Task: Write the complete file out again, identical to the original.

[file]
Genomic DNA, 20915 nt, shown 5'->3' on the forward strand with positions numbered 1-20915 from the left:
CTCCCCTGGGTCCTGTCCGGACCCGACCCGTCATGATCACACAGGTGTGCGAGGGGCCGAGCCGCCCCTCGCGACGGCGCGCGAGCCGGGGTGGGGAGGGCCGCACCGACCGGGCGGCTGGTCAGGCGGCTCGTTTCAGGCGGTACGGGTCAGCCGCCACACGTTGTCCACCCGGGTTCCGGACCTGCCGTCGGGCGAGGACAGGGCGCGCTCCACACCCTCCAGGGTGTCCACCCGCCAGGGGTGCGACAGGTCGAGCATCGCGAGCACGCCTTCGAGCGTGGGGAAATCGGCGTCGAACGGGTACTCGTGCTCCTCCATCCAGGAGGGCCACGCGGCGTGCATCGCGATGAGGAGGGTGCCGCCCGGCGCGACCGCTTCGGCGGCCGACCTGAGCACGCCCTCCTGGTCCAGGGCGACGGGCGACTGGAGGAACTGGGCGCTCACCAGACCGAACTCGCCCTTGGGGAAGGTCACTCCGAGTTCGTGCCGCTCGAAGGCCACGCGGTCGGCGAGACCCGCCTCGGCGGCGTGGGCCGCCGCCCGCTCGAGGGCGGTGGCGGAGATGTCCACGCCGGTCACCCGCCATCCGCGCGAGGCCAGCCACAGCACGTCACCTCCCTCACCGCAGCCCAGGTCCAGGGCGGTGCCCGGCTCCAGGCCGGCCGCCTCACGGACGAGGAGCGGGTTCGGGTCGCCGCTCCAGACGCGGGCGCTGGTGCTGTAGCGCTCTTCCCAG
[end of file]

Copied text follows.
Genomic DNA, 20915 nt, shown 5'->3' on the forward strand with positions numbered 1-20915 from the left:
CTCCCCTGGGTCCTGTCCGGACCCGACCCGTCATGATCACACAGGTGTGCGAGGGGCCGAGCCGCCCCTCGCGACGGCGCGCGAGCCGGGGTGGGGAGGGCCGCACCGACCGGGCGGCTGGTCAGGCGGCTCGTTTCAGGCGGTACGGGTCAGCCGCCACACGTTGTCCACCCGGGTTCCGGACCTGCCGTCGGGCGAGGACAGGGCGCGCTCCACACCCTCCAGGGTGTCCACCCGCCAGGGGTGCGACAGGTCGAGCATCGCGAGCACGCCTTCGAGCGTGGGGAAATCGGCGTCGAACGGGTACTCGTGCTCCTCCATCCAGGAGGGCCACGCGGCGTGCATCGCGATGAGGAGGGTGCCGCCCGGCGCGACCGCTTCGGCGGCCGACCTGAGCACGCCCTCCTGGTCCAGGGCGACGGGCGACTGGAGGAACTGGGCGCTCACCAGACCGAACTCGCCCTTGGGGAAGGTCACTCCGAGTTCGTGCCGCTCGAAGGCCACGCGGTCGGCGAGACCCGCCTCGGCGGCGTGGGCCGCCGCCCGCTCGAGGGCGGTGGCGGAGATGTCCACGCCGGTCACCCGCCATCCGCGCGAGGCCAGCCACAGCACGTCACCTCCCTCACCGCAGCCCAGGTCCAGGGCGGTGCCCGGCTCCAGGCCGGCCGCCTCACGGACGAGGAGCGGGTTCGGGTCGCCGCTCCAGACGCGGGCGCTGGTGCTGTAGCGCTCTTCCCAG